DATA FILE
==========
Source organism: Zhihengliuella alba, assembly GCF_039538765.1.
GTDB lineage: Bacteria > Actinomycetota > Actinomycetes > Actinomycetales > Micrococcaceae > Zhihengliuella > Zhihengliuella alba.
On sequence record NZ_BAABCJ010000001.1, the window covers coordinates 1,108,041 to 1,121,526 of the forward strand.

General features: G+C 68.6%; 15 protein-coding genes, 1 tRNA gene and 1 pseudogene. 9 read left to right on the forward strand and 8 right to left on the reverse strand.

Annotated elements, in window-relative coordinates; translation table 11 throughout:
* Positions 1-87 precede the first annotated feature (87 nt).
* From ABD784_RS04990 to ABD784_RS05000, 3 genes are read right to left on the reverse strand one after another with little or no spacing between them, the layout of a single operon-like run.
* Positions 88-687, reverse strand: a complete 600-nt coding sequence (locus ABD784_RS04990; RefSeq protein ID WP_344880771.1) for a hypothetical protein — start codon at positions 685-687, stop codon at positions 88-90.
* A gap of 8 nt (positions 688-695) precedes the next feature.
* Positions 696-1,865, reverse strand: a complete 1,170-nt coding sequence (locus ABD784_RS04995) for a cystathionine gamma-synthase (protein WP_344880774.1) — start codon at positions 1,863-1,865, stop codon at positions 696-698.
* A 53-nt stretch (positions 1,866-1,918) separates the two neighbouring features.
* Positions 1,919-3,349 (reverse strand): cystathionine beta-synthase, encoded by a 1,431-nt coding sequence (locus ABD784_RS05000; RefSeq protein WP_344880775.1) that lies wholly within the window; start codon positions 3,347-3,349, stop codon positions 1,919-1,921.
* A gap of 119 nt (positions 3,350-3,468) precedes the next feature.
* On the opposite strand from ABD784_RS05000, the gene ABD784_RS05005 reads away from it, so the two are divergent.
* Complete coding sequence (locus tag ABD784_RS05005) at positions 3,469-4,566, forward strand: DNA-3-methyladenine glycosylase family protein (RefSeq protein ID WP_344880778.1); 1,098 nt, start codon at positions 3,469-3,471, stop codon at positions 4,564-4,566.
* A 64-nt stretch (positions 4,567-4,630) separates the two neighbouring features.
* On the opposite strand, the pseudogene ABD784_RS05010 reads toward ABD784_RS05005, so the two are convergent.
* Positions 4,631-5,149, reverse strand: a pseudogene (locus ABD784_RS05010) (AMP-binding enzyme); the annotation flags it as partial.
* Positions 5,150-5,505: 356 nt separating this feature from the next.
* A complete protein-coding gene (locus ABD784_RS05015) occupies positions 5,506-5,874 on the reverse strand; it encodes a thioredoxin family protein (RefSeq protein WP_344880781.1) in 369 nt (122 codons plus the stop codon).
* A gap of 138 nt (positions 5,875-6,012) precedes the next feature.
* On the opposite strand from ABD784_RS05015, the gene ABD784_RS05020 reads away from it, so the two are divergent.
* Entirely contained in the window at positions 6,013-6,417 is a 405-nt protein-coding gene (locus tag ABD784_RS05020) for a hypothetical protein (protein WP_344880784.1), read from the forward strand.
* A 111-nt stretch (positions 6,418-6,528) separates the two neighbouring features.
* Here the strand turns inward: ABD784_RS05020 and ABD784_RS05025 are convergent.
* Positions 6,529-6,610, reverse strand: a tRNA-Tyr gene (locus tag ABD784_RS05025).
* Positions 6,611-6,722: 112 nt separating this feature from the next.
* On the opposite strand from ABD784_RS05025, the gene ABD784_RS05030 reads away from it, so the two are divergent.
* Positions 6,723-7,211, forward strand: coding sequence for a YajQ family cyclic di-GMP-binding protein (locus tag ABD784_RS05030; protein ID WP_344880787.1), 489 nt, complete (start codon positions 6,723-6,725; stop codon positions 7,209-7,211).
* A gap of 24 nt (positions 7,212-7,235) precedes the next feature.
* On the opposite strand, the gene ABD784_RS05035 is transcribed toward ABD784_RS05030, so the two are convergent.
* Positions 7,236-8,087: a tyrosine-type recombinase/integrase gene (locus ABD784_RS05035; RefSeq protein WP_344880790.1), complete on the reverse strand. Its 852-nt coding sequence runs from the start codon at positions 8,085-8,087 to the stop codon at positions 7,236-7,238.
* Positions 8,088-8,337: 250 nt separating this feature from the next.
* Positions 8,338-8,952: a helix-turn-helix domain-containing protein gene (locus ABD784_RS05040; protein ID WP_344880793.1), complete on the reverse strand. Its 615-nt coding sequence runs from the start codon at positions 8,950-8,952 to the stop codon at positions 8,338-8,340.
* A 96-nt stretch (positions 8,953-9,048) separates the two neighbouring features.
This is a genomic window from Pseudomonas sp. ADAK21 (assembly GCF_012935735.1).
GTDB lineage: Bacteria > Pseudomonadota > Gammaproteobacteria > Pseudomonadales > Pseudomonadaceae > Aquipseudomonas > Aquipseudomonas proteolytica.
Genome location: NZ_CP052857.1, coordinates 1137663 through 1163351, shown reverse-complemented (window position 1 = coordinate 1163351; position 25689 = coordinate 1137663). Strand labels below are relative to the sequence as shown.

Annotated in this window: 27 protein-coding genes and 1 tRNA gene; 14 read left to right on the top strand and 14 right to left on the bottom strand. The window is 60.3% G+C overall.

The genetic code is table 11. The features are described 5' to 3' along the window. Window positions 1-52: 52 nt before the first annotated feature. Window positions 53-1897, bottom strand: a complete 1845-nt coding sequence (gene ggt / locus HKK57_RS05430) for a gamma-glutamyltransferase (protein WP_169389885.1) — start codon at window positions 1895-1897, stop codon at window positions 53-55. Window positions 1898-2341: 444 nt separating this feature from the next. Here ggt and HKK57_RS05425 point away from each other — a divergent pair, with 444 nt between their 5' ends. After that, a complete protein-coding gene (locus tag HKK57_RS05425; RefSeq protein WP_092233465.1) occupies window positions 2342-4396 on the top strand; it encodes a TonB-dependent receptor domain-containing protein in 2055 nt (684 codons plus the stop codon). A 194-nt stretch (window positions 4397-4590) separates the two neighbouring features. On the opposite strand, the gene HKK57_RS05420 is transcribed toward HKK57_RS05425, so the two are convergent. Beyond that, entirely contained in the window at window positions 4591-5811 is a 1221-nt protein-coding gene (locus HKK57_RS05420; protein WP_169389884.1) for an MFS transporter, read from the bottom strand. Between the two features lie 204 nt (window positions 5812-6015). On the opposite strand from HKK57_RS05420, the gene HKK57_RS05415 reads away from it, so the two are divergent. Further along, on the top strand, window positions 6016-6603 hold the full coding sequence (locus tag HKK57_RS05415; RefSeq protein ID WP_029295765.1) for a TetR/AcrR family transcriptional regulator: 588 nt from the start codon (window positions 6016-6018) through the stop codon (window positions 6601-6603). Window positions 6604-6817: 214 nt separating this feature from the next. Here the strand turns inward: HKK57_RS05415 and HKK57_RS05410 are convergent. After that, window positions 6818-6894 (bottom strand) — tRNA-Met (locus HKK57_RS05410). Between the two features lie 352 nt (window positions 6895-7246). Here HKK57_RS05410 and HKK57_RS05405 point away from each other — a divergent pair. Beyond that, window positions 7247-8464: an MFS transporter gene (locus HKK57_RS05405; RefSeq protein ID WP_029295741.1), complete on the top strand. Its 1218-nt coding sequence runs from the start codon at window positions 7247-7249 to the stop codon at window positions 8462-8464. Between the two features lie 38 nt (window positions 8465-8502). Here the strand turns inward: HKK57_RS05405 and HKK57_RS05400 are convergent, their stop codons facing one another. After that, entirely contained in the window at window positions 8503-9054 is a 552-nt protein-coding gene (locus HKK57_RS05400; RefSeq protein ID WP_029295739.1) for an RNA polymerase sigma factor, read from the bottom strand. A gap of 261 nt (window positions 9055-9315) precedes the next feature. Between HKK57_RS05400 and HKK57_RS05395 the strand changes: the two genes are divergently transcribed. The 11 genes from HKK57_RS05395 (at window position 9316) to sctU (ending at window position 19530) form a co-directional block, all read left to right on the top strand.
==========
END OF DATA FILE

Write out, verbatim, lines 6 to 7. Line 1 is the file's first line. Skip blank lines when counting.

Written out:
* Positions 1-87 precede the first annotated feature (87 nt).
* From ABD784_RS04990 to ABD784_RS05000, 3 genes are read right to left on the reverse strand one after another with little or no spacing between them, the layout of a single operon-like run.